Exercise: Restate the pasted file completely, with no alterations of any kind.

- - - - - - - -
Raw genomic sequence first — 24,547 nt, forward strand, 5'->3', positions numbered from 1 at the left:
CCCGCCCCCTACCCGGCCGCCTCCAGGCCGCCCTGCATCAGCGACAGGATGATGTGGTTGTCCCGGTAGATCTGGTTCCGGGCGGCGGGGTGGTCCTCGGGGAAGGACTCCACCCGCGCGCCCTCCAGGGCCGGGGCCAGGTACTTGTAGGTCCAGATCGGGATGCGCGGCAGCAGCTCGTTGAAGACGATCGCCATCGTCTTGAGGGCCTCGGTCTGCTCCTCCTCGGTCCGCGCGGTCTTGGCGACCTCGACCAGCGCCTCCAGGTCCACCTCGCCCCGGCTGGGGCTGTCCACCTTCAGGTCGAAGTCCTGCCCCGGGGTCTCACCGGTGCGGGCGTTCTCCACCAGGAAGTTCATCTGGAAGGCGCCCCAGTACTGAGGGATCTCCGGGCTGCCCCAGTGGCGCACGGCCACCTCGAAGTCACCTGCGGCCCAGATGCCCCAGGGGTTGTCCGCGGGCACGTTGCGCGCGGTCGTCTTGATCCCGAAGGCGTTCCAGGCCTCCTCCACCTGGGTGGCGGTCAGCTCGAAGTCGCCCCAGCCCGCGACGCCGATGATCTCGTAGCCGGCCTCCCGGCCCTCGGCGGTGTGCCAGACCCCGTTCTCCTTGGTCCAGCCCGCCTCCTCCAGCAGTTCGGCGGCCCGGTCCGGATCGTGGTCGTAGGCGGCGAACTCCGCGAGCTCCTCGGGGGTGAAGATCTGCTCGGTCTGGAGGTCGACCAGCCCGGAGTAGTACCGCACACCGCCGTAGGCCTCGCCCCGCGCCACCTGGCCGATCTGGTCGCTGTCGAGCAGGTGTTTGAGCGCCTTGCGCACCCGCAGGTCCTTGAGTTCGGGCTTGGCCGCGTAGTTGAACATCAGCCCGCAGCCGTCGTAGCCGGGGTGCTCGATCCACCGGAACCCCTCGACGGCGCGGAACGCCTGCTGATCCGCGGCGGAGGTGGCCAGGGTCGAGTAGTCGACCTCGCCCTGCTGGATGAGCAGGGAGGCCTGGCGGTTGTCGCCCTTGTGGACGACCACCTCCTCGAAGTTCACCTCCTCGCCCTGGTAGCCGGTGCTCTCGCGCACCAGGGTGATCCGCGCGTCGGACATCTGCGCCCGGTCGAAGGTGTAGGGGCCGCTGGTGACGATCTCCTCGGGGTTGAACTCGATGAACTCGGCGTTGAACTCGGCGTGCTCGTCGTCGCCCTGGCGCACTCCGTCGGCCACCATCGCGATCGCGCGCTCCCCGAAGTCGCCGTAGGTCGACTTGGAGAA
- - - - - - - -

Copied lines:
Raw genomic sequence first — 24,547 nt, forward strand, 5'->3', positions numbered from 1 at the left:
CCCGCCCCCTACCCGGCCGCCTCCAGGCCGCCCTGCATCAGCGACAGGATGATGTGGTTGTCCCGGTAGATCTGGTTCCGGGCGGCGGGGTGGTCCTCGGGGAAGGACTCCACCCGCGCGCCCTCCAGGGCCGGGGCCAGGTACTTGTAGGTCCAGATCGGGATGCGCGGCAGCAGCTCGTTGAAGACGATCGCCATCGTCTTGAGGGCCTCGGTCTGCTCCTCCTCGGTCCGCGCGGTCTTGGCGACCTCGACCAGCGCCTCCAGGTCCACCTCGCCCCGGCTGGGGCTGTCCACCTTCAGGTCGAAGTCCTGCCCCGGGGTCTCACCGGTGCGGGCGTTCTCCACCAGGAAGTTCATCTGGAAGGCGCCCCAGTACTGAGGGATCTCCGGGCTGCCCCAGTGGCGCACGGCCACCTCGAAGTCACCTGCGGCCCAGATGCCCCAGGGGTTGTCCGCGGGCACGTTGCGCGCGGTCGTCTTGATCCCGAAGGCGTTCCAGGCCTCCTCCACCTGGGTGGCGGTCAGCTCGAAGTCGCCCCAGCCCGCGACGCCGATGATCTCGTAGCCGGCCTCCCGGCCCTCGGCGGTGTGCCAGACCCCGTTCTCCTTGGTCCAGCCCGCCTCCTCCAGCAGTTCGGCGGCCCGGTCCGGATCGTGGTCGTAGGCGGCGAACTCCGCGAGCTCCTCGGGGGTGAAGATCTGCTCGGTCTGGAGGTCGACCAGCCCGGAGTAGTACCGCACACCGCCGTAGGCCTCGCCCCGCGCCACCTGGCCGATCTGGTCGCTGTCGAGCAGGTGTTTGAGCGCCTTGCGCACCCGCAGGTCCTTGAGTTCGGGCTTGGCCGCGTAGTTGAACATCAGCCCGCAGCCGTCGTAGCCGGGGTGCTCGATCCACCGGAACCCCTCGACGGCGCGGAACGCCTGCTGATCCGCGGCGGAGGTGGCCAGGGTCGAGTAGTCGACCTCGCCCTGCTGGATGAGCAGGGAGGCCTGGCGGTTGTCGCCCTTGTGGACGACCACCTCCTCGAAGTTCACCTCCTCGCCCTGGTAGCCGGTGCTCTCGCGCACCAGGGTGATCCGCGCGTCGGACATCTGCGCCCGGTCGAAGGTGTAGGGGCCGCTGGTGACGATCTCCTCGGGGTTGAACTCGATGAACTCGGCGTTGAACTCGGCGTGCTCGTCGTCGCCCTGGCGCACTCCGTCGGCCACCATCGCGATCGCGCGCTCCCCGAAGTCGCCGTAGGTCGACTTGGAGAA